I’m sure to most people a blinking LED is completely mundane. But to me it represents the smallest iota of creation. In computer programming the standard first thing to do in a new language is write a program dubbed “Hello World.” You write a program that prints “hello world” to the screen and as a result learn a few simple commands for a given language. For arduino boards, the equivalent of the Hello World program is the blink program. I just completed my blink program on my new arduino uno:
I used to think the Hello World program was just a simple exercise in programming but now I think it is more than that. Its fundamental point is to learn how to make a program that has some kind of output. For the blink program, I find myself staring at a blinking LED and being thrilled with the result. Anyone else who walks by will look at it and literally see nothing. A blinking LED is commonplace and does not capture your attention at all. But in my head I know how its happening, what the mistakes I made along the way were, and what I could try next. I feel delighted in my tiny creation and that made me realize that the Hello World program isn’t about learning simple commands, it’s about learning that you can create. It’s an invitation to experiment and to try new things.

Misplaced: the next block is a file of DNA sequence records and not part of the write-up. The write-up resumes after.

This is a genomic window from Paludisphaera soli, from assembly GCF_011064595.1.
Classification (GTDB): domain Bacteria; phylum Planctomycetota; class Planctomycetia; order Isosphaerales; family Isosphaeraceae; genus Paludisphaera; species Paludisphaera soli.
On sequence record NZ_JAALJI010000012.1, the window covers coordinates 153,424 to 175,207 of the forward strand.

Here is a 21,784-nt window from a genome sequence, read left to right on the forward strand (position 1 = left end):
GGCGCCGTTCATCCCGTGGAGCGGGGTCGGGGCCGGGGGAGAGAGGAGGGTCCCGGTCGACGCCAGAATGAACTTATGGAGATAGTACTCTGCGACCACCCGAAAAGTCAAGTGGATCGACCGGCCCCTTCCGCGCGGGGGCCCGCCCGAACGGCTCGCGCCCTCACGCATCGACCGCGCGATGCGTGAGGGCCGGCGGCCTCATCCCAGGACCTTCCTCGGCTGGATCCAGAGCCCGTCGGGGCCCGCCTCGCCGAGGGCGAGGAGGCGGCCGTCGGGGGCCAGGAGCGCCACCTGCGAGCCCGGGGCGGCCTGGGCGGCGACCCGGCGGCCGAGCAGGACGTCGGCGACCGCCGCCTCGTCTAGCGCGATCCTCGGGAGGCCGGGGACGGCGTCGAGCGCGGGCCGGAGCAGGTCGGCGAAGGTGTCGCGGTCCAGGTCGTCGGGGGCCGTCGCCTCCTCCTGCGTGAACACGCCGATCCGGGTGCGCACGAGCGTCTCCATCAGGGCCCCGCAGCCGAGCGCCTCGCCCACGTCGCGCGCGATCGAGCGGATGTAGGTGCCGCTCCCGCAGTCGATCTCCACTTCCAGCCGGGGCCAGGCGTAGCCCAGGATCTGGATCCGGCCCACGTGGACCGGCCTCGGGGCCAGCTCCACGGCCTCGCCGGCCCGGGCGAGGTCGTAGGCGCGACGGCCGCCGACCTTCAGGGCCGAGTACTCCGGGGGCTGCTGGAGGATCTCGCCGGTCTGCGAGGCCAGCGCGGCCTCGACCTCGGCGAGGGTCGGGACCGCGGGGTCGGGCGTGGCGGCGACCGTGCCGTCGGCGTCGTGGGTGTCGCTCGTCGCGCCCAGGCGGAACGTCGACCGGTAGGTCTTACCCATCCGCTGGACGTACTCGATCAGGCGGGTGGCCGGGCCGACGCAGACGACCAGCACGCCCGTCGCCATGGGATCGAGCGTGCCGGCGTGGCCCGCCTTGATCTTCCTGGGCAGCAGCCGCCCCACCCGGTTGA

For my next project, I’m going to blink out “Hello World” in Morse Code.
I’m taking the interactive python course from coursera and we just made Pong. You can check out my version here. I had some fun adding in a few extra things like sound effects and a computer player. It was an interesting figuring out a way to get the computer to play well but not too well. I ended up using four tricks:
- The computer only pays attention to the ball when it’s going towards the computer (more human like)
- As ball gets closer horizontally the computer is more likely to take an action
- The computer is more likely to make a move when the ball is further away vertically
- For the higher difficulties the paddle tracks where the ball will be in the future by a few samples (i.e. spotting ahead of the target)
The program compares the distance of the ball to a random number to accomplish the second two. To play it just click the play button in the upper left corner. It works in Chrome but might have issues in IE.
My pong game
It never really occurred to me before but where did the name Bluetooth come from? I stumbled upon the answer while reading about Viking history of all things. Apparently one of the danish kings who was particularly good at getting allies to work together was named Harald Bluetooth. Bluetooth is not only named after him, its logo is the Norse Rune for his initials H and B combined: